The jobs report on Friday trumpeted 74,000 new jobs for the American economy in December of 2013. 250,000 would be a mediocre result; 300,000 would be a good result; 1,100,000 in September, 1982 (in the Reagan recovery) was a great result; 74,000 is embarrassingly pitiful. But, this is as good as it gets in the new Obama world.
More than 300,000 more Americans gave up looking for work, so the unemployment rate dipped to 6.7 percent. If everyone gives up looking for work, the unemployment rate could go to zero. That seems to be the predictable direction of Obama policy.
Meanwhile the move to raise the minimum wage -- which effectively outlaws job creation for the unskilled -- marches on. Recurrent (and permanent) extension of unemployment benefits are at the forefront of the Obama agenda in a frank admission that job creation is simply not part of the Obama agenda.
Businesses are making rational decisions. They are not hiring. They are not investing in their businesses. Banks are making rational decisions. They are not lending. Potential workers are making rational decisions. They are leaving the work force in droves and taking advantage of the numerous welfare schemes in place that provide massive financial support for the unemployed. So the system is working and responding properly to the incentives that are in place. That's a good thing.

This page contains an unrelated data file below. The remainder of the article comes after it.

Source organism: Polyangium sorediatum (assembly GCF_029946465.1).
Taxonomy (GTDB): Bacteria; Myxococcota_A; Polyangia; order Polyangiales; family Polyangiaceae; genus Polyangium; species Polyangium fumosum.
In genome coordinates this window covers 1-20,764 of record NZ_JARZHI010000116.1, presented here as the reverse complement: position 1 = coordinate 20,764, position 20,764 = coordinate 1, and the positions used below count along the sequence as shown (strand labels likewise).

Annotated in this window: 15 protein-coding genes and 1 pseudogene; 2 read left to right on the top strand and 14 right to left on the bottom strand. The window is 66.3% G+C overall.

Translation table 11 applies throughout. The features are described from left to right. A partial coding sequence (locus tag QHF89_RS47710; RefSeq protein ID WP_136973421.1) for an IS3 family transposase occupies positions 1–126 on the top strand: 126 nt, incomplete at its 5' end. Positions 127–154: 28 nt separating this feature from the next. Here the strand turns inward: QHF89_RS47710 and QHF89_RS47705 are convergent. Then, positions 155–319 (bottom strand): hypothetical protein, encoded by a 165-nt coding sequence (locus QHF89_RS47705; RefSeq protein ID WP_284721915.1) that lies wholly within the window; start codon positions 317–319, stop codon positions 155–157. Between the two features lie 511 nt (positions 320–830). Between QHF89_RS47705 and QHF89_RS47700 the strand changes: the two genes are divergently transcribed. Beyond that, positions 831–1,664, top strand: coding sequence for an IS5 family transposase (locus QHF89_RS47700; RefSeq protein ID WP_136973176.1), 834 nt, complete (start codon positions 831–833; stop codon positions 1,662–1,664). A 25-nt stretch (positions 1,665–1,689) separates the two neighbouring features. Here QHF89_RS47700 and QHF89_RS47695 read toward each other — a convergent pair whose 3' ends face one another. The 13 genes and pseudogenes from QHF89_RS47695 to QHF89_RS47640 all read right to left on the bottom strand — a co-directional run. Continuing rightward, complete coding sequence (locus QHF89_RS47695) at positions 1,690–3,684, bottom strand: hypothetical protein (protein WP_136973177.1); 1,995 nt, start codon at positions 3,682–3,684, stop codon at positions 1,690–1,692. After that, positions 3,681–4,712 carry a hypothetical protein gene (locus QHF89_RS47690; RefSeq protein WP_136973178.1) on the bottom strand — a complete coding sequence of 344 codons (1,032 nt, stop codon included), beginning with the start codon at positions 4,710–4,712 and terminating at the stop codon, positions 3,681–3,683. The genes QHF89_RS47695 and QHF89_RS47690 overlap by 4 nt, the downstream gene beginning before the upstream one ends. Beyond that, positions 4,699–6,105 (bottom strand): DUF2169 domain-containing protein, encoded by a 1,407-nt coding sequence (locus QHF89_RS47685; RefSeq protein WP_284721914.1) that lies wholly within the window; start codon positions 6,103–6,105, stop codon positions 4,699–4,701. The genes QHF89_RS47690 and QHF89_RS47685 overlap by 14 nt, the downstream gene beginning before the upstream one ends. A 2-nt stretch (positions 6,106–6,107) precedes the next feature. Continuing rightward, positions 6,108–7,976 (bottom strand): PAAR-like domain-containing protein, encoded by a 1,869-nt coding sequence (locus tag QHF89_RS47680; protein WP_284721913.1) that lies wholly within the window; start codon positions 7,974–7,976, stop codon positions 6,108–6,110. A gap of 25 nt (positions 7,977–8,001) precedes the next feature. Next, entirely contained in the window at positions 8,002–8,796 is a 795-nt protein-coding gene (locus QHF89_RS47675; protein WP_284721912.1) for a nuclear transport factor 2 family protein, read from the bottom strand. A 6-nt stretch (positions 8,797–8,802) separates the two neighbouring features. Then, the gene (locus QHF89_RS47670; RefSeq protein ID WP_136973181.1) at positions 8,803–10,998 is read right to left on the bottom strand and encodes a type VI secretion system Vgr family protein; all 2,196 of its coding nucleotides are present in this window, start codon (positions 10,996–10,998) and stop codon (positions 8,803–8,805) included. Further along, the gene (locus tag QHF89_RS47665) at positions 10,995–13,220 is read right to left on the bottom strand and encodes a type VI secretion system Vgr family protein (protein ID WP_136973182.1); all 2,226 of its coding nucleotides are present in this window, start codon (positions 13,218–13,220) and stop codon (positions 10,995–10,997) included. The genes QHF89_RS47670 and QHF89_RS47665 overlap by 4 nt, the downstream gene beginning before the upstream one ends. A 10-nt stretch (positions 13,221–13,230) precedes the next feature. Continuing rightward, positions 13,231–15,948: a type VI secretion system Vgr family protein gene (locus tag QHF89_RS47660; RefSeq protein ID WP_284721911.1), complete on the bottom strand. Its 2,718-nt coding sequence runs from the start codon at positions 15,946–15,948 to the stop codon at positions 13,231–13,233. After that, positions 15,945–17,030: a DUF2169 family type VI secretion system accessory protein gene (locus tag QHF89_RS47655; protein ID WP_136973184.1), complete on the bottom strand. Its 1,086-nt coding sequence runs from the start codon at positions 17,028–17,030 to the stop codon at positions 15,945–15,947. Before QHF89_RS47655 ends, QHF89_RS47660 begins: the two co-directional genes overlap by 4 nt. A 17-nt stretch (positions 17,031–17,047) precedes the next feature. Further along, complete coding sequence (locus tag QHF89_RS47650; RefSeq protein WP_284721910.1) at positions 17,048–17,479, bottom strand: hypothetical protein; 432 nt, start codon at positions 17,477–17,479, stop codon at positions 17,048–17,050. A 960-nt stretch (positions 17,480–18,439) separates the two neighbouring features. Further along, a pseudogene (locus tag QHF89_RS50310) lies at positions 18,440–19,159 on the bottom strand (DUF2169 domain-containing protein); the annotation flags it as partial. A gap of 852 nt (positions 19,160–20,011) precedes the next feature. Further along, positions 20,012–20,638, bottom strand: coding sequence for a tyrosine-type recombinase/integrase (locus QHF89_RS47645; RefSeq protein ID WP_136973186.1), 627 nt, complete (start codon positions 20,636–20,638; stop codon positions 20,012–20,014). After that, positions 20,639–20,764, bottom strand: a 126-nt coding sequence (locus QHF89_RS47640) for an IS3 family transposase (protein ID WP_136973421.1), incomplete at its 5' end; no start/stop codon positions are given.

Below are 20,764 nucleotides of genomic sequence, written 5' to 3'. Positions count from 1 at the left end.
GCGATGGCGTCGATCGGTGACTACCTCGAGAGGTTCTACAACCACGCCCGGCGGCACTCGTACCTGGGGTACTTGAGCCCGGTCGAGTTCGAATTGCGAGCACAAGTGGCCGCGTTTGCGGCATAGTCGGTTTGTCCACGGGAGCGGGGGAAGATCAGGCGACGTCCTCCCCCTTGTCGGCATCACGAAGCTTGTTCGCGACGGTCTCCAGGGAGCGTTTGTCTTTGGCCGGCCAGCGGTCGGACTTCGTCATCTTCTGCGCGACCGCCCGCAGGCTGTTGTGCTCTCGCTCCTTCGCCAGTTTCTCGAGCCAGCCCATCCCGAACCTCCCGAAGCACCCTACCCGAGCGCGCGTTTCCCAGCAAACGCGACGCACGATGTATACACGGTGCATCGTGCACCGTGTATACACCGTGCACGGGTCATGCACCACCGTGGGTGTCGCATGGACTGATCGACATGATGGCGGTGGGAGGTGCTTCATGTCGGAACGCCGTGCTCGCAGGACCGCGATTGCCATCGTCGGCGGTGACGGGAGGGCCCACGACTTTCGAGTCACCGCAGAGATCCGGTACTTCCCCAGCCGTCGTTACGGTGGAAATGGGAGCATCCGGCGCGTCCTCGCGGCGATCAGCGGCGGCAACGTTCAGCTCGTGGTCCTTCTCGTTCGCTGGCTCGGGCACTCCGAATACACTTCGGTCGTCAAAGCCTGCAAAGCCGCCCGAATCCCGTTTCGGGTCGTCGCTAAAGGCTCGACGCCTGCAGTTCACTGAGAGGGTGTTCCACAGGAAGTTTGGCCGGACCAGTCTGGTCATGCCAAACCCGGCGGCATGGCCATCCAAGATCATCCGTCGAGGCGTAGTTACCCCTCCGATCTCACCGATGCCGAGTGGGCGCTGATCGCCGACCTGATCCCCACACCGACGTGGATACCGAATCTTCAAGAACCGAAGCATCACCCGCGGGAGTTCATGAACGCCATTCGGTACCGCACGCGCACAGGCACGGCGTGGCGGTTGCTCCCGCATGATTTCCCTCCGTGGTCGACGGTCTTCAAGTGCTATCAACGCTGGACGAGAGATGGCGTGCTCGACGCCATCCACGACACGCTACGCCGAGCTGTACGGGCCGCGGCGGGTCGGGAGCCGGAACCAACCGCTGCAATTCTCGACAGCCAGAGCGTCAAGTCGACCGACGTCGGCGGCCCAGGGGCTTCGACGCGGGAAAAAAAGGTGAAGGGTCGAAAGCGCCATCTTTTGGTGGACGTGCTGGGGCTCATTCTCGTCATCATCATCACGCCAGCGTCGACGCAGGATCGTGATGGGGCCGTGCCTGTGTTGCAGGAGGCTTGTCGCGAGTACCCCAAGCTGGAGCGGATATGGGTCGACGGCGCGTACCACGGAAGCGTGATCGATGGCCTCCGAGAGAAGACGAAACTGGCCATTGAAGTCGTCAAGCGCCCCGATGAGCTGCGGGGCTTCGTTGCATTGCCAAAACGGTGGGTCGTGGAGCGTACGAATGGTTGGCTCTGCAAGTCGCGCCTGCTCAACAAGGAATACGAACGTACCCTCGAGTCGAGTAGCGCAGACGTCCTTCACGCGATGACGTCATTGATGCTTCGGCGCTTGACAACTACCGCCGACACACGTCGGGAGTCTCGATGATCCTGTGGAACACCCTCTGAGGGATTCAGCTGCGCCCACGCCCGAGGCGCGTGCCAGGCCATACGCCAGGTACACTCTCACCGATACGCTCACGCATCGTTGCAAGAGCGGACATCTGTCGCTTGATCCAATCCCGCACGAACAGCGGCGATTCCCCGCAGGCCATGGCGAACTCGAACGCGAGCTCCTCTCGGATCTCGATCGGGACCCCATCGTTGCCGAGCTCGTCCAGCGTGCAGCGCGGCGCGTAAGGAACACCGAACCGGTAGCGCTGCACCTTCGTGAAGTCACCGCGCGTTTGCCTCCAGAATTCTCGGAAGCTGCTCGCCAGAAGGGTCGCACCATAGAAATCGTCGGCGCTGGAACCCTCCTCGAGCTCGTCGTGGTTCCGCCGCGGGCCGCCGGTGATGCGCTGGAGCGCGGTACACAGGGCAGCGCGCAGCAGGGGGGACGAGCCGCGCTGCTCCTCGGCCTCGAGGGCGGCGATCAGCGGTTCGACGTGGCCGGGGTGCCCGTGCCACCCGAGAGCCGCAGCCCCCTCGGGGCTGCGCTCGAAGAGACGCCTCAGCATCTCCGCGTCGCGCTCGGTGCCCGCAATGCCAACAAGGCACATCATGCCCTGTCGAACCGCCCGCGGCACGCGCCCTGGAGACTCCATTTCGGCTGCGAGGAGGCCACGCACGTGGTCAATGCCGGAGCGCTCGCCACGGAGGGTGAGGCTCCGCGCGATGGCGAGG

What is isn't so good is that the majority of Americans will no longer be able to pursue the American dream thanks to big government. The good news is that if government ever gets out of the way, there is a strong possibility that the American economy could regain its historic vigor. But, don't count on any real economic progress in the US until the incentives at the micro level are changed to support job creation, business expansion, and the development of a work force with improved skill levels.
The simple minded views of the Krugmans, Bernankes, and Yellens, that higher budget deficits are the ticket to prosperity are ridiculous and a public testament to the bankruptcy of modern macroeconomics. The incentives in place discourage hiring, discourage business expansion and discourage workers from adding to their skills or seeking new employment. No amount of fiscal deficits will change that picture.